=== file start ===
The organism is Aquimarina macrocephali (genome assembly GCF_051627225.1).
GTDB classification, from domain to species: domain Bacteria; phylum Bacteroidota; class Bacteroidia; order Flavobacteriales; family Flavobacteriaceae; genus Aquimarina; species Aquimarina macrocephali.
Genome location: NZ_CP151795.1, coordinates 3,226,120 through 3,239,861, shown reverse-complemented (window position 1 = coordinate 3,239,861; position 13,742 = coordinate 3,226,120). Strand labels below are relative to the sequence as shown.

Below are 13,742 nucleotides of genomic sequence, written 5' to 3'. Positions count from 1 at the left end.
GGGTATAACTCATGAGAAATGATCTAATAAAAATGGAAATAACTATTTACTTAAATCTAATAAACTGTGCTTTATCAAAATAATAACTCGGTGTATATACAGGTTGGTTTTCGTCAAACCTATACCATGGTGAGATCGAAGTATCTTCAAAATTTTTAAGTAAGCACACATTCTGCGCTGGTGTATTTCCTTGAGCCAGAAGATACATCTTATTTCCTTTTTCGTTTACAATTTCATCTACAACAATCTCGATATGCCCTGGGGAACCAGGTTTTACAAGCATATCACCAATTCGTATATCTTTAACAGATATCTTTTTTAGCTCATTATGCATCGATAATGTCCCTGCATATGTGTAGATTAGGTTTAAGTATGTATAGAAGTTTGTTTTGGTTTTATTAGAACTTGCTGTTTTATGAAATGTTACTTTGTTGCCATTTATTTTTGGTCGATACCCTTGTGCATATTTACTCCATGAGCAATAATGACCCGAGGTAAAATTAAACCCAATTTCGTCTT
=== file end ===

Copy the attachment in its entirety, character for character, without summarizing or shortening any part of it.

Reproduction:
The organism is Aquimarina macrocephali (genome assembly GCF_051627225.1).
GTDB classification, from domain to species: domain Bacteria; phylum Bacteroidota; class Bacteroidia; order Flavobacteriales; family Flavobacteriaceae; genus Aquimarina; species Aquimarina macrocephali.
Genome location: NZ_CP151795.1, coordinates 3,226,120 through 3,239,861, shown reverse-complemented (window position 1 = coordinate 3,239,861; position 13,742 = coordinate 3,226,120). Strand labels below are relative to the sequence as shown.

Below are 13,742 nucleotides of genomic sequence, written 5' to 3'. Positions count from 1 at the left end.
GGGTATAACTCATGAGAAATGATCTAATAAAAATGGAAATAACTATTTACTTAAATCTAATAAACTGTGCTTTATCAAAATAATAACTCGGTGTATATACAGGTTGGTTTTCGTCAAACCTATACCATGGTGAGATCGAAGTATCTTCAAAATTTTTAAGTAAGCACACATTCTGCGCTGGTGTATTTCCTTGAGCCAGAAGATACATCTTATTTCCTTTTTCGTTTACAATTTCATCTACAACAATCTCGATATGCCCTGGGGAACCAGGTTTTACAAGCATATCACCAATTCGTATATCTTTAACAGATATCTTTTTTAGCTCATTATGCATCGATAATGTCCCTGCATATGTGTAGATTAGGTTTAAGTATGTATAGAAGTTTGTTTTGGTTTTATTAGAACTTGCTGTTTTATGAAATGTTACTTTGTTGCCATTTATTTTTGGTCGATACCCTTGTGCATATTTACTCCATGAGCAATAATGACCCGAGGTAAAATTAAACCCAATTTCGTCTT